I received this GAP advertisement in the mail recently. Okay, now I can’t find it. But it had a model wearing almost exactly the same outfit Pat wore for an old post of mine. Apparently this look is called … Continue reading
A friend once asked me point blank, “Do you like being a mom?” I found myself at a loss for words. I love love my children more than life itself. They are a precious gift and raising them is my top priority. But do I like being a mom?
Read all about it at The Mirror and let me know what you think.
1. Here’s a visual of my Thursday evening from about 6:30 onward, when Pat mercifully took over childcare and kitchen duties:
2. It’s been a long week. Both girls sick. Up 1/3 of last night w/ insomnia. Up the other 1/3 with Girl 1, who had an earache. Blah blah blah. My life is hard, etc.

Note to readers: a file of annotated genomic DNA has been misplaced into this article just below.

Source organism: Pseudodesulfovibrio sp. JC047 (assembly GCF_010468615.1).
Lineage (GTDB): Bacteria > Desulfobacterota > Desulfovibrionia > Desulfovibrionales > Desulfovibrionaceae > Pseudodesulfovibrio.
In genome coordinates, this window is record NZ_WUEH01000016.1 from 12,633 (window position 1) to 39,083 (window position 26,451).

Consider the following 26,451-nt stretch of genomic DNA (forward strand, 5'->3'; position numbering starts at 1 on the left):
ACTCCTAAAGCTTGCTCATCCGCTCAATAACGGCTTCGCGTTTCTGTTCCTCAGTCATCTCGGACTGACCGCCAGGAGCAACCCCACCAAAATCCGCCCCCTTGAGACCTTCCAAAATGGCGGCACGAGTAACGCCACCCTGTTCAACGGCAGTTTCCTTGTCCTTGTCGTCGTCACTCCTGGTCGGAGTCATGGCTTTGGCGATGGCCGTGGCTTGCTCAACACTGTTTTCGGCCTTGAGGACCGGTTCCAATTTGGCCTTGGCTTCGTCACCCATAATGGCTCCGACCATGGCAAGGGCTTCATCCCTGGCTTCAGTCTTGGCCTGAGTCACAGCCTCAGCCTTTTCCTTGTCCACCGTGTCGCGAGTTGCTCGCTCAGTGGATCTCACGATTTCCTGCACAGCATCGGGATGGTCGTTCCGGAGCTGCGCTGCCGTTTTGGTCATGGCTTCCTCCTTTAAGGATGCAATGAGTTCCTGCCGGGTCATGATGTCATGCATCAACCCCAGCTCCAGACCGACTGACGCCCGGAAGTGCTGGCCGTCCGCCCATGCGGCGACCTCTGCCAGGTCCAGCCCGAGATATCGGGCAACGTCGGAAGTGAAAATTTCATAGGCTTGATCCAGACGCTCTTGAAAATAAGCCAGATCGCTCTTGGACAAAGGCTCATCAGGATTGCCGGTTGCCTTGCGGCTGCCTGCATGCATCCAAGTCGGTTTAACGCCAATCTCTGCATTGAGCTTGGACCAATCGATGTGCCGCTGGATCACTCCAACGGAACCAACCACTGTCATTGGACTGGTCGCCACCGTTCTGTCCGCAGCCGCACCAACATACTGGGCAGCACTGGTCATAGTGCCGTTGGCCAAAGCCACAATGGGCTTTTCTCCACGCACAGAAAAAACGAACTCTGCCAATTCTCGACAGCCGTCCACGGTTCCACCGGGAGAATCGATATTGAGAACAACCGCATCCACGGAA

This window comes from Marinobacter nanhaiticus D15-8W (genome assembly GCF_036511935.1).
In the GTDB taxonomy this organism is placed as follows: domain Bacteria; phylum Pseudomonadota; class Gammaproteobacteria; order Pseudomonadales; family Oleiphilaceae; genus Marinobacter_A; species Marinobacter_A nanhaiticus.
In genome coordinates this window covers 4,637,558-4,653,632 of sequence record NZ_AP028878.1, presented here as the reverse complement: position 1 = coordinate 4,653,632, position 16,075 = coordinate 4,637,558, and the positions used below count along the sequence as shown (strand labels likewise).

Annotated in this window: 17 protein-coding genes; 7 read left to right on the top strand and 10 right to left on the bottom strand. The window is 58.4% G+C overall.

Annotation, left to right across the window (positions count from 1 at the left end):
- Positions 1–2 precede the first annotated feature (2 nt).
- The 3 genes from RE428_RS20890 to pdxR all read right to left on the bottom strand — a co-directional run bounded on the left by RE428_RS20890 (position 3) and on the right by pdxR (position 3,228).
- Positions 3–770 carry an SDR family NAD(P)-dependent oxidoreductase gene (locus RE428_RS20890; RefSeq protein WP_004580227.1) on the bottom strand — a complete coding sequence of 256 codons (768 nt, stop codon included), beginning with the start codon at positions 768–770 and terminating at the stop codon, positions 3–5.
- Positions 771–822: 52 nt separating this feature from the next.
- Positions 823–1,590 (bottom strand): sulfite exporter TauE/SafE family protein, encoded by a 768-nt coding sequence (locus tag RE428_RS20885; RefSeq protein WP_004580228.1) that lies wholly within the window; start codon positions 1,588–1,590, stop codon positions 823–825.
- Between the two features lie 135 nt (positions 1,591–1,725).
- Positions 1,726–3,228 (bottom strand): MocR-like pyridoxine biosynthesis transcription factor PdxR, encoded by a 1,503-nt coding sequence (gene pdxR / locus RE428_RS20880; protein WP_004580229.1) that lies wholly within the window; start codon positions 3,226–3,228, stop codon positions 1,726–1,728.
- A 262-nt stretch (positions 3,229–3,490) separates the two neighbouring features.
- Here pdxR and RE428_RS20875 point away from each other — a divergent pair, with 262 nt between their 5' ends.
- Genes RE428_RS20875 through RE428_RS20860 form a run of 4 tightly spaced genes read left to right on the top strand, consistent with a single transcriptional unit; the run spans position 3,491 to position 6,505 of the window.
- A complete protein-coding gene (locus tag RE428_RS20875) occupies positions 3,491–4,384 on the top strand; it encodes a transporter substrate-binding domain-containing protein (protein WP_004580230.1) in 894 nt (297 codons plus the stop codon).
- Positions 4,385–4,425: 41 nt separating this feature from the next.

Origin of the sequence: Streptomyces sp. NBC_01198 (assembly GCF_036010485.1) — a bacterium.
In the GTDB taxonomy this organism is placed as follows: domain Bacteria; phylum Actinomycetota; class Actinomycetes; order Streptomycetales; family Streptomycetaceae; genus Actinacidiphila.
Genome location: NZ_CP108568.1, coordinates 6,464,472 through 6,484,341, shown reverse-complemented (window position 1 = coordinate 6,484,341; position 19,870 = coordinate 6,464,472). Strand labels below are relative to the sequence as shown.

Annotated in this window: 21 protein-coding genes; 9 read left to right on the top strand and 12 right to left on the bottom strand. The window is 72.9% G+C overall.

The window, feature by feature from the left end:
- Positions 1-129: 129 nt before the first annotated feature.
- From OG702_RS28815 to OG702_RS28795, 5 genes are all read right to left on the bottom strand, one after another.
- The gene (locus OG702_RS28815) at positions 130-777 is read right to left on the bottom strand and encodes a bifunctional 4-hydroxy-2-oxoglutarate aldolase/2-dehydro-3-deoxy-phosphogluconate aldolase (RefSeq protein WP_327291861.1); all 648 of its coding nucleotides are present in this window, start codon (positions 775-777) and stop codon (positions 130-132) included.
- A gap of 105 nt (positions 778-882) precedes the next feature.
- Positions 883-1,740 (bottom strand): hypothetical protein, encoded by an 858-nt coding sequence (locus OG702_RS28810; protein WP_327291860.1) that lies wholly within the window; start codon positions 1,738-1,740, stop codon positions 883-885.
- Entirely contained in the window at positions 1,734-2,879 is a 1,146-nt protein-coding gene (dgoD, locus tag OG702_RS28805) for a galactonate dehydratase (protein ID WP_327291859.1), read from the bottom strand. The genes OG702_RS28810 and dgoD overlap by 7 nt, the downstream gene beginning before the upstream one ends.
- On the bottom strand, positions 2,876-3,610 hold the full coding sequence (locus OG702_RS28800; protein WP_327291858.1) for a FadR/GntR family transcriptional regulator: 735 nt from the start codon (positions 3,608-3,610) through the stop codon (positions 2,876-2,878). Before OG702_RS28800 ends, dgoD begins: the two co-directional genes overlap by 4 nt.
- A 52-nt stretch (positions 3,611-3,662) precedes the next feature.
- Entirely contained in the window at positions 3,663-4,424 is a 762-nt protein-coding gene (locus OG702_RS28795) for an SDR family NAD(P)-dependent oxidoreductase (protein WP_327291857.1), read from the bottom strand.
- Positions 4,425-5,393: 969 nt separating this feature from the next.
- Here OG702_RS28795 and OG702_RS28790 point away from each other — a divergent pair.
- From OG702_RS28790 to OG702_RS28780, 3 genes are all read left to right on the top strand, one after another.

3. Due to various reasons (see above), I resorted to Tired Woman’s Sangria this evening. I just made it up. It consists of the following:
- Large drinking glass of disappointing white wine (should have stuck with Ecco Domani)
- A few spoonfuls of diced fruit (in my case, watermelon and Granny Smith apple)
- 2-3T Simple syrup (equal parts sugar and water, cooked together until the sugar is dissolved; I keep some on hand, made in advance)
Soak the wine, fruit, and syrup together and chill in the fridge for as long as you can stand to wait. Add ice and gulp.
4. Breaking news: forget Kindle Unlimited, Oyster, etc. and just get . . . a library card. Public libraries have a better selection of electronic books, and they’re free! It’s in the newspaper so it must be true. Also, I tried out Kindle Unlimited for the free trial period and was underwhelmed.
5. On a more serious note, I thought this was a good, short article about how Americans (not all of us but some of us) have caused the current influx of undocumented minors emigrating from Central America to the U.S.